My husband and I were pleasantly surprised and it confirmed my opinion that children learn best when they aren’t forced to learn. Introduce them to ideas, books, educational television, and most importantly, show them how this stuff is used in everyday life. They will catch on and learn it at their own pace.
Note: So that was my column as it appeared in the March 28, 2012 edition of the Barrow Journal. Below are some helpful links and other ways I’ve tried to teach math.
- As I mentioned in the column, we love Life of Fred. We have worked through Life of Fred: Apples, and we’re going to save Life of Fred: Butterflies for next year. (For those of you who are secular homeschoolers, you may want to know that a Christian company publishes these. I have not seen many references to Christianity in the books, and so far what I have seen has not bothered me. If you order the books, you will receive some advertisements for other, Christian publications they offer.)
- Last year I purchased an inexpensive poster (less than $3) of the numbers 1-100 at a local teacher’s store. My son really enjoyed looking at it when we first purchased it, and it’s been helpful along the way too. Counting by 5s is a challenge for him at this point, but I’m glad I have the chart to refer to when trying to explain these concepts.
- I’ve had some success with the math books we’ve found at the library. Some of the titles we found were:
- Patterns by Hammersmith, Craig.
- Patterns by Pistoia, Sara.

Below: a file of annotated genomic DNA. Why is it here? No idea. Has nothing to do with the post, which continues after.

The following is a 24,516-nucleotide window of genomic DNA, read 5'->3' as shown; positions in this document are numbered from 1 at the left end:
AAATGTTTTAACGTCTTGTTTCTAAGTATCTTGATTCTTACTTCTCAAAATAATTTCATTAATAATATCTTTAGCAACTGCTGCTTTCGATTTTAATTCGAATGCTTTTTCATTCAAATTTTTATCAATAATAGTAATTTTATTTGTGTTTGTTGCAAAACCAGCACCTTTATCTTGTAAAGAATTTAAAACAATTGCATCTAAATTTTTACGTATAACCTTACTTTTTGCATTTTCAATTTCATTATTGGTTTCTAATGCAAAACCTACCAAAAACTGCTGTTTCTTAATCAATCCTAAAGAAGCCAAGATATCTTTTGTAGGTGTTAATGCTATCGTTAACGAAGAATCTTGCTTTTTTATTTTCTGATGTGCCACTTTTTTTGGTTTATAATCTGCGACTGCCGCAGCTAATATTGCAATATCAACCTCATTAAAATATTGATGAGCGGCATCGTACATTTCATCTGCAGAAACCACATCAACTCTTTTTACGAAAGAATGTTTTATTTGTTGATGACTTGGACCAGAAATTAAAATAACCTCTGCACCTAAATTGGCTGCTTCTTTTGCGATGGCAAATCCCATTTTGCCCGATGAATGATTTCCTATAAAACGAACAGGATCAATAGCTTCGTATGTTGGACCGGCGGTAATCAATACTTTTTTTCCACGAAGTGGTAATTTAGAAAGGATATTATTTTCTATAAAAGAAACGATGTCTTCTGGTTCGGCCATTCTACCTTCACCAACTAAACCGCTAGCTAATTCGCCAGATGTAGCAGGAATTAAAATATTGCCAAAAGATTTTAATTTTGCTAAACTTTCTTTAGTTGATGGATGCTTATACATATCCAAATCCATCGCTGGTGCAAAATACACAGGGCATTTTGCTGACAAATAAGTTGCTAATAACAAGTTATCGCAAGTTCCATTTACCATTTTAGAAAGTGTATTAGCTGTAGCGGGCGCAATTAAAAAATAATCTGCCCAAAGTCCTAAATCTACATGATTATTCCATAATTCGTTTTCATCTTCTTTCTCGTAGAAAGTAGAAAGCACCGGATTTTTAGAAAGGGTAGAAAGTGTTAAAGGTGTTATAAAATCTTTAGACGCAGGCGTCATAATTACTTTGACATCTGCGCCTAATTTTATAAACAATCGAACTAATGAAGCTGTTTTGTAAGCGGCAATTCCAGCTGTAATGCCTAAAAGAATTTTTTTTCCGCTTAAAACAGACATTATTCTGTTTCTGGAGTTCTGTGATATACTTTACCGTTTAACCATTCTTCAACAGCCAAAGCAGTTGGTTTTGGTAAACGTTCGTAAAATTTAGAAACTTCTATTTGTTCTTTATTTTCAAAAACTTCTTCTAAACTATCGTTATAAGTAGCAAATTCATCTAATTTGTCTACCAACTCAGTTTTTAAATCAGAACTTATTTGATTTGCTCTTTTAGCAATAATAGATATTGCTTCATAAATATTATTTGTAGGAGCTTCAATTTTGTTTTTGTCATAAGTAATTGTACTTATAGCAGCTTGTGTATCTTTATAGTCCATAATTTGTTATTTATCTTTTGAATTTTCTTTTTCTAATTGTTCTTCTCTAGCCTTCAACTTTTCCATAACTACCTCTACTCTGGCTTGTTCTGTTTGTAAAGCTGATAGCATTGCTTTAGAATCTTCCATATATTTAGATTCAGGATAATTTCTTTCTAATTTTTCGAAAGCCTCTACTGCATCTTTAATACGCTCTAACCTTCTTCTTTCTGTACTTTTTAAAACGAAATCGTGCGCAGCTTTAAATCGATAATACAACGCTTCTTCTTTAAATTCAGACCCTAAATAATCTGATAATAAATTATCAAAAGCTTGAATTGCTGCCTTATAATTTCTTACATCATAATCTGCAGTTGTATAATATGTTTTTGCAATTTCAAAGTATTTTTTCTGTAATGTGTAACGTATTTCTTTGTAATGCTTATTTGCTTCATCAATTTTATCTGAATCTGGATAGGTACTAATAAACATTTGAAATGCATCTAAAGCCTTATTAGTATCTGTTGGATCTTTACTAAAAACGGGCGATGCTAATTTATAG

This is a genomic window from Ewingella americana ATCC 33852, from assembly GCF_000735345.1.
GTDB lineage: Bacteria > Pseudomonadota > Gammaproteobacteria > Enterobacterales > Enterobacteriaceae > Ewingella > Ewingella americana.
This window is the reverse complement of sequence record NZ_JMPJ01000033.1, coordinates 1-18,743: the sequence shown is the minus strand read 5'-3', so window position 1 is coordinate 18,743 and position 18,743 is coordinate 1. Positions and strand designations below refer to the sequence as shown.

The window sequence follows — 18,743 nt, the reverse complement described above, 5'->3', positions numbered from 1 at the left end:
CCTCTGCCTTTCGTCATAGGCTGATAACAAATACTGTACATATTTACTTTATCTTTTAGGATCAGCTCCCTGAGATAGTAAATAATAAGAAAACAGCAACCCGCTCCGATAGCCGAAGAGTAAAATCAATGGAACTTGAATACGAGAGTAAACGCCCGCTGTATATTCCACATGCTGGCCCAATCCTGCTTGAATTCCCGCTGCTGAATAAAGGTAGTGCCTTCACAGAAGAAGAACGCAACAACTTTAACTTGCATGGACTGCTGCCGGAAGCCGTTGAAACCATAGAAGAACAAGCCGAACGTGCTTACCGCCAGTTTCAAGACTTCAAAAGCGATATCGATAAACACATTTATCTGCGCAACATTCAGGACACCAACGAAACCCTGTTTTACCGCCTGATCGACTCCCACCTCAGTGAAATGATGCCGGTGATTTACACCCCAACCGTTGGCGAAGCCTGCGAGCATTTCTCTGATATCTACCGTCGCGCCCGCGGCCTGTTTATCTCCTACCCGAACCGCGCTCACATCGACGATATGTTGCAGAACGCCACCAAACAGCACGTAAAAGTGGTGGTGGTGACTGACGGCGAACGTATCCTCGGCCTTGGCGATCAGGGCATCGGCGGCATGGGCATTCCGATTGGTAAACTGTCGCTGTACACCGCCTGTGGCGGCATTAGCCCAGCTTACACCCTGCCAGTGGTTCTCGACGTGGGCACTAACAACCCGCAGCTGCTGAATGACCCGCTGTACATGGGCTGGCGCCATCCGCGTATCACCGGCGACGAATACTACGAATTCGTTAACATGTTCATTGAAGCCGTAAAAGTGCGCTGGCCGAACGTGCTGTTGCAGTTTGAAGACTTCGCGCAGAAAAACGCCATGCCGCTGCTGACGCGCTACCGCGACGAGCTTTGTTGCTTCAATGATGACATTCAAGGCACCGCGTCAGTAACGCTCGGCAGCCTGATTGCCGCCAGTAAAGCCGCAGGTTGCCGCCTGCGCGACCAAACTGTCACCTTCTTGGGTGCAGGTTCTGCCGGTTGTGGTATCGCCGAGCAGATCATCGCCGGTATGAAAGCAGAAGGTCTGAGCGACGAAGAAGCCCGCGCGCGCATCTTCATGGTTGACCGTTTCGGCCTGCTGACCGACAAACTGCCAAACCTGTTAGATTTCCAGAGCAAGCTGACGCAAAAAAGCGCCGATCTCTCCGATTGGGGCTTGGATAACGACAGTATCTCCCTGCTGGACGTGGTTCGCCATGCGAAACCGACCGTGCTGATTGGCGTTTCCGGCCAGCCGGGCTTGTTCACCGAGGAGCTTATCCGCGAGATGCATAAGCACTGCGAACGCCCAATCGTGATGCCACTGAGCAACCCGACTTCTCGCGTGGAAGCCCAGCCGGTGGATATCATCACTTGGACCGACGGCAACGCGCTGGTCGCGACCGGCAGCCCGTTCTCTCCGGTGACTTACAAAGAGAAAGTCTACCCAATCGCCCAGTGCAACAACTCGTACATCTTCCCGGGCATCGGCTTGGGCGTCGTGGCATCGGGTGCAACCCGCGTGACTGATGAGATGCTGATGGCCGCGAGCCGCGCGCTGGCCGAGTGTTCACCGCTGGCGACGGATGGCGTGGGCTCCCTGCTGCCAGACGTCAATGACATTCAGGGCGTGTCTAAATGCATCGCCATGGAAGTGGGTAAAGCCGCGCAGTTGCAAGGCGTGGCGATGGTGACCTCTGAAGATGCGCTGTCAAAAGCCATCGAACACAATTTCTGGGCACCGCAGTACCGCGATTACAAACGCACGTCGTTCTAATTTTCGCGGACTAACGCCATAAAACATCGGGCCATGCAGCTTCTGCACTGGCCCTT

- My two book by Moncure, Jane Belk. – There’s a series of these books, and while they are preschoolish, there was enough simple math in them to make it worthwhile for my five-year-old, I thought.
- My five book by Moncure , Jane Belk.
- Give me half! by Murphy, Stuart J. – Excellent book. My five-year-old loved it.
- The Hershey’s Kisses subtraction book by Pallotta, Jerry.
- Springtime addition by Fuller, Jill
- Making change at the fair by Dalton, Julie
- Measurement by Pistoia, Sara. – After this book, my five-year-old wanted to use the measuring tape to measure things around the house.
- Math for all seasons : mind-stretching math riddles by Tang, Greg. – Challenging and worthwhile for my five-year-old.
- There are many other math books, and I hope to make use of many of them! You can find several on Amazon.
- Audio Memory Math Songs (I purchased only the songs on Amazon.)
- Some YouTube videos the boys enjoy:
- We received Inchimals for a Christmas gift, and my five-year-old loves them! Unfortunately we haven’t made using them a habit.
- I have purchased Eat Your Math Homework, but we haven’t used it yet. However, whenever I cook with my five-year-old, I try to emphasize how we measure and count the ingredients.
- As you can see in the photo, we have a bucket of little vehicles that have been invaluable to me as I teach my son math skills. We have used them while working through the Life of Fred math books, and I even used them the other day when I incorporated math into one of our puppet shows. (More about that in a future post!) These were a gift and also purchased at a local teacher’s supply store.
- When my son was younger, we used some preschool workbooks, and I’ve also used some inexpensive flash cards, but not very often.
- We also have several computer programs and apps that teach math, but since there are so many out there, I’m sure you’re already aware of this. I pretty much let my son play with these on his own, though I think they would be more helpful if I sat with him while he was working through the problems.
- Other than this, I try to catch the teachable moments and make him figure out simple, everyday math in his head.
Similar to how I have taught beginning reading, I have used resources that were available to me or inexpensive. I consider it all a work in progress, and as he gets older, I’ll try to find other resources to fill in the gaps.
What recommendations do you have for teaching early math skills?